Tutorial on how to perform multi-scale simulation of Alzheimer's disease on The Virtual Brain Simulation Platform. Authors: L. Stefanovski, P. Triebkorn, M.A. Diaz-Cortes, A. Solodkin, V. Jirsa, A.R. McIntosh, P. Ritter
Tutorial on how to simulate brain tumor brains with TVB (reproducing publication: Marinazzo et al. 2020 Neuroimage). This tutorial comprises a didactic video, jupyter notebooks, and full data set for the construction of virtual brains from patients and health controls. Authors: Hannelore Aerts, Michael Schirner, Ben Jeurissen, DIrk Van Roost, Eric Achten, Petra Ritter, Daniele Marinazzo
The tutorial comprises a didactic video and jupyter notebooks (reproducing publication: Falcon et al. 2016 eNeuro). Contributors: Daniele Marinazzo, Petra Ritter, Paul Triebkorn, Ana Solodkin
A brief overview of the Python programming language, with an emphasis on tools relevant to data scientists. This lecture was part of the 2018 Neurohackademy, a 2-week hands-on summer institute in neuroimaging and data science held at the University of Washington eScience Institute.
Basic knowledge and comfort with Command Line Interfaces (CLI) is highly beneficial for learning how to use countless neuroscience tools and acquiring programming skills. Furthermore, CLIs are better disposed to reproducibility, automation, concatenation in pipelines, execution on multiple platforms, and remote access.
Ross Markello takes you through this general introduction to the essentials of navigating through a Bash terminal environment. The lesson is based on the Software Carpentries "Introduction to the Shell" and was given in the context of the BrainHack School 2020.
Ross Markello provides an overview of Python applications to data analysis, demonstrating why it has become ubiquitous in data science and neuroscience.
The lesson was given in the context of the BrainHack School 2020.
An introduction to data management, manipulation, visualization, and analysis for neuroscience. Students will learn scientific programming in Python, and use this to work with example data from areas such as cognitive-behavioral research, single-cell recording, EEG, and structural and functional MRI. Basic signal processing techniques including filtering are covered. The course includes a Jupyter Notebook and video tutorials.
The goal of computational modeling in behavioral and psychological science is using mathematical models to characterize behavioral (or neural) data. Over the past decade, this practice has revolutionized social psychological science (and neuroscience) by allowing researchers to formalize theories as constrained mathematical models and test specific hypotheses to explain unobservable aspects of complex social cognitive processes and behaviors. This course is composed of 4 modules in the format of Jupyter Notebooks. This course comprises lecture-based, discussion-based, and lab-based instruction. At least one-third of class sessions will be hands-on. We will discuss relevant book chapters and journal articles, and work with simulated and real data using the Python programming language (no prior programming experience necessary) as we survey some selected areas of research at the intersection of computational modeling and social behavior. These selected topics will span a broad set of social psychological abilities including (1) learning from and for others, (2) learning about others, and (3) social influence on decision-making and mental states. Rhoads, S. A. & Gan, L. (2022). Computational models of human social behavior and neuroscience - An open educational course and Jupyter Book to advance computational training. Journal of Open Source Education, 5(47), 146. https://doi.org/10.21105/jose.00146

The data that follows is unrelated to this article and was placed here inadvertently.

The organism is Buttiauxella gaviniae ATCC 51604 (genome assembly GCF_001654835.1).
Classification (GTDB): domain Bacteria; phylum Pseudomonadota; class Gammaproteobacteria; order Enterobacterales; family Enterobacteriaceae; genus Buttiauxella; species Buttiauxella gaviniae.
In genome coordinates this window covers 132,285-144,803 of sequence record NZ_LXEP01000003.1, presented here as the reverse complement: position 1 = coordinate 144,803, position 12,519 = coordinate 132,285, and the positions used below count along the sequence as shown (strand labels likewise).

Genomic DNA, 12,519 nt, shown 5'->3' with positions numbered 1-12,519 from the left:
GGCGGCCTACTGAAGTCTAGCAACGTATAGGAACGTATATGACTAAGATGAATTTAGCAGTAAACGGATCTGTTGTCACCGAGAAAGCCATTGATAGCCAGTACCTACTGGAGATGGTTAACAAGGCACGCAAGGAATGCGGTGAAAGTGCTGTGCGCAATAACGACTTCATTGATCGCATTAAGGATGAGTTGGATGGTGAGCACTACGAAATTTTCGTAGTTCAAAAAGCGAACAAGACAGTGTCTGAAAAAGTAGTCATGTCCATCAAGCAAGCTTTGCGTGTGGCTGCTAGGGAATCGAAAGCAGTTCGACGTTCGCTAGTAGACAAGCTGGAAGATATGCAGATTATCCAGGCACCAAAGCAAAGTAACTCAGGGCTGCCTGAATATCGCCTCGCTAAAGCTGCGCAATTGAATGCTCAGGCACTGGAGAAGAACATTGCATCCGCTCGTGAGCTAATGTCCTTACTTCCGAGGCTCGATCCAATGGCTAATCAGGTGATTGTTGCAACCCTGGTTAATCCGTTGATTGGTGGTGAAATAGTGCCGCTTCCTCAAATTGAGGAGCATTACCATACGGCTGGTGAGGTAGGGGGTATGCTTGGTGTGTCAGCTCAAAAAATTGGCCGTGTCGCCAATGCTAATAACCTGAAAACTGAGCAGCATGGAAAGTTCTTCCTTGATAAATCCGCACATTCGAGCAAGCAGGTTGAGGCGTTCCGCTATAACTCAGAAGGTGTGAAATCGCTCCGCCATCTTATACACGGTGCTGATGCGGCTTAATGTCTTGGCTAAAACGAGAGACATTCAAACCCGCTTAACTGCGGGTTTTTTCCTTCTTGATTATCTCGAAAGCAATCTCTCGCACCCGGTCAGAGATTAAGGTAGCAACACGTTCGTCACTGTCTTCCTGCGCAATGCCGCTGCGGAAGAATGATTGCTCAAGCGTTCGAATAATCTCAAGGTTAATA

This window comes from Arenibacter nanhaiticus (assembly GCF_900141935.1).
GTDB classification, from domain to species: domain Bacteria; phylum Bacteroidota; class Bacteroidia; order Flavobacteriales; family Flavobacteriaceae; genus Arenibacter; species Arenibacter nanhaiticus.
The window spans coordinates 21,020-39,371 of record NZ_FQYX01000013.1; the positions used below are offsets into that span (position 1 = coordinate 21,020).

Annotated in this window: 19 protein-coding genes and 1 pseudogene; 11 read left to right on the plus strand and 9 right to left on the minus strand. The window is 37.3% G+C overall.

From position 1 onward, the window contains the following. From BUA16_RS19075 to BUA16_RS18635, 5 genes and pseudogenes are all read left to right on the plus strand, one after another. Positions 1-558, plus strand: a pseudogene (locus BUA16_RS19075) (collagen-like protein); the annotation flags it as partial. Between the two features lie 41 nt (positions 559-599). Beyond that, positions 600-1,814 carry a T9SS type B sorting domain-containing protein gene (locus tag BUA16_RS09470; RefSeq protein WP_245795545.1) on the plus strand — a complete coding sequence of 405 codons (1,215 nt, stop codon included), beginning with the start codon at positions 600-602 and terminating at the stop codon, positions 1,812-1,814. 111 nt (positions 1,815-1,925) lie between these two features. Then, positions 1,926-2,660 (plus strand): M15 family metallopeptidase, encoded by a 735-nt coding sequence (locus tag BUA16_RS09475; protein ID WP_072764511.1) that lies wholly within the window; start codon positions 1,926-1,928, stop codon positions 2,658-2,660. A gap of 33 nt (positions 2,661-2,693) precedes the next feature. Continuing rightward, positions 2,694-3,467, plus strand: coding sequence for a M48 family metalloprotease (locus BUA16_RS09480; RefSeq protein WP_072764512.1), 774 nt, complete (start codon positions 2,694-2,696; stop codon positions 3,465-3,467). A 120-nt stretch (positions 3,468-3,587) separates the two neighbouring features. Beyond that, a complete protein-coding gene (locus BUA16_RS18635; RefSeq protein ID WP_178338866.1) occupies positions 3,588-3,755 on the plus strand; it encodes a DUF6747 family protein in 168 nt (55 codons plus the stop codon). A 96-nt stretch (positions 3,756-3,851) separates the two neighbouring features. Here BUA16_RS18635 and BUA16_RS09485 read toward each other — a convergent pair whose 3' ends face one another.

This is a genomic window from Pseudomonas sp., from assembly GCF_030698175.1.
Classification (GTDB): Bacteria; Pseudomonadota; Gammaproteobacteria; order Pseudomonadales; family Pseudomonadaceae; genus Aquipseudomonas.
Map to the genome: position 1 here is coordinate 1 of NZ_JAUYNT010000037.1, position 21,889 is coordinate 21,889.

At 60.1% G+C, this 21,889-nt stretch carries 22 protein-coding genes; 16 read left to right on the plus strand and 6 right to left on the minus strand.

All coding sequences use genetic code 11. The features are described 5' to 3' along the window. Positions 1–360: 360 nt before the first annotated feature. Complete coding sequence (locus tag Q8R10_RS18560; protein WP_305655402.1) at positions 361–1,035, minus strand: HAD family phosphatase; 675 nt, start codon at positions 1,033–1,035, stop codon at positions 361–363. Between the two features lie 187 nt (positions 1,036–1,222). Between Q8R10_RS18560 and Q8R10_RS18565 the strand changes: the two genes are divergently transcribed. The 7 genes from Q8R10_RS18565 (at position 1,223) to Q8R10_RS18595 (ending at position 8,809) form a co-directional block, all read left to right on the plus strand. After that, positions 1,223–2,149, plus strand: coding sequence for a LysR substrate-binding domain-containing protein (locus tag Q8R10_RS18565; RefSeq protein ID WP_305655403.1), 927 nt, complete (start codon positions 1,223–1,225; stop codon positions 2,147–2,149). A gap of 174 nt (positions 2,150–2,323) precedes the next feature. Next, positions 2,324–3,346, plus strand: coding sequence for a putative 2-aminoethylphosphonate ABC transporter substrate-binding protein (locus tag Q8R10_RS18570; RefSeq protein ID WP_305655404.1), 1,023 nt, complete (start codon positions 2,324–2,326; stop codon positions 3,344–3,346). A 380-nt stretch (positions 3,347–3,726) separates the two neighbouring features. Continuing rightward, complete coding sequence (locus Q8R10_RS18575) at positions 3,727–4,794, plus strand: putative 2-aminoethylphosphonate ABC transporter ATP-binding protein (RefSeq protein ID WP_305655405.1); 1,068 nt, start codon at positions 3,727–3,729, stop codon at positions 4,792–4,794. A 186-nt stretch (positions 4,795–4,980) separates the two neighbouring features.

This lecture and tutorial focuses on measuring human functional brain networks. The lecture and tutorial were part of the 2019 Neurohackademy, a 2-week hands-on summer institute in neuroimaging and data science held at the University of Washington eScience Institute.